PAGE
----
A Death in Texas

A Death in Texas

A Story of Race, Murder, and A Small Town's Struggle for Redemption

Book - 2002
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An extraordinary account of how a small Texas town struggled to come to grips with its racist past in the aftermath of the brutal murder of James Byrd, Jr.On June 7, 1998, a forty-nine-year-old black man named James Byrd, Jr., was chained to the bumper of a truck and dragged three miles down a country road by a trio of young white men. It didn't take long for the residents of Jasper, Texas, to learn about the murder or to worry that the name of their town would become the nation's shorthand for hate crimes.From the initial investigation through the trials and their aftermath, A Death in Texas tells the story of the infamous Byrd murder as seen through the eyes of enlightened Sheriff Billy Rowles. What he sees is a community forced to confront not only a grisly crime but also antebellum traditions about race. Drawing on extensive interviews with key players, journalist Dina Temple-Raston introduces a remarkable cast of characters, from the baby-faced killer, Bill King, to Joe Tonahill, Jasper's white patriarch who can't understand the furor over the killing. There's also James Byrd, the hard-drinking victim with his own dark past; the prosecutor and defense attorneys; and Bill King's father, who is dying of a broken heart as he awaits his son's execution.Just as Bernard Lefkowitz pulled back the curtain on Glenridge, New Jersey, in his classic work Our Guys, Temple-Raston goes behind the scenes in Jasper, Texas, to tell the story of a town where racism and evil made itself at home
Publisher: New York : H. Holt, 2002.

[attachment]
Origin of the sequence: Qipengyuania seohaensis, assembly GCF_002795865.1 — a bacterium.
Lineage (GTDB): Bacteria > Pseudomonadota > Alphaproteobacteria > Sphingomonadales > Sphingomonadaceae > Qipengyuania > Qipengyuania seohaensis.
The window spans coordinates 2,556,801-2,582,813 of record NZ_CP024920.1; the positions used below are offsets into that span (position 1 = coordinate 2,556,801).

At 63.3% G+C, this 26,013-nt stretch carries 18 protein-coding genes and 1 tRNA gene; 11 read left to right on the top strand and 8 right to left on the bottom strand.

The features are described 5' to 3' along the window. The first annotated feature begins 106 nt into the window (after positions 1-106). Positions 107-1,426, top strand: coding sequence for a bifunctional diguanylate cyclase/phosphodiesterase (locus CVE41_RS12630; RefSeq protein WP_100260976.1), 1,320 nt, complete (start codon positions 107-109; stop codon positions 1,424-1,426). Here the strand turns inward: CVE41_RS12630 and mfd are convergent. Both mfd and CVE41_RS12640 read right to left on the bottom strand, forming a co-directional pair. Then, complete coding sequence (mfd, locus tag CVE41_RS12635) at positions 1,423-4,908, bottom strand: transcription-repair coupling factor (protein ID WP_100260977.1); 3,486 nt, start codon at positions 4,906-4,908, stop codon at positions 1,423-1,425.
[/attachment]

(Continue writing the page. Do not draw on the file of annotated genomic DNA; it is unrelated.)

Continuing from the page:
ISBN: 9780805066524
0805066527
Characteristics: 316 p. :,ill., map ;,25 cm.

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GlenAbbeyWarrior
Mar 01, 2016

Looking at the racial killing of James Byrd in Jasper, Texas, the author provides plenty of insight into this brutal dragging death that turned a small East Texas town into a three-ring media circus back in 1998. For starters, I enjoyed learning about the history of Jasper, which fell victim to hard economic times when the bottom fell out of the timber industry. And there was quite a lot I didn't know about both the killers, who seemed to be radicalized in prison, and the victim, who was no saint himself. Unfortunately, when the subject matter shifted to "hate" crimes -- not to be confused with violent crimes committed out of love -- the book really took a nose dive. While this was indeed a horrific murder and the perpetrators deserved the maximum sentence, which in this case was the death penalty, the author fails to inform her readers about the reality of interracial murders in the United States. Contrary to popular belief, an astonishing 90% of these killings are black-on-white, according to FBI and DOJ statistics. But while reading A Death in Texas, you would think that the Byrd slaying was the rule and not the exception. Which of course begs the question that she desperately tries to avoid: why do cases with a black victim and a white perpetrator receive wall-to-wall media analysis while the opposite (see Christian/Newsom, Wichita massacre) which are clearly motivated by hate only get local coverage at best?

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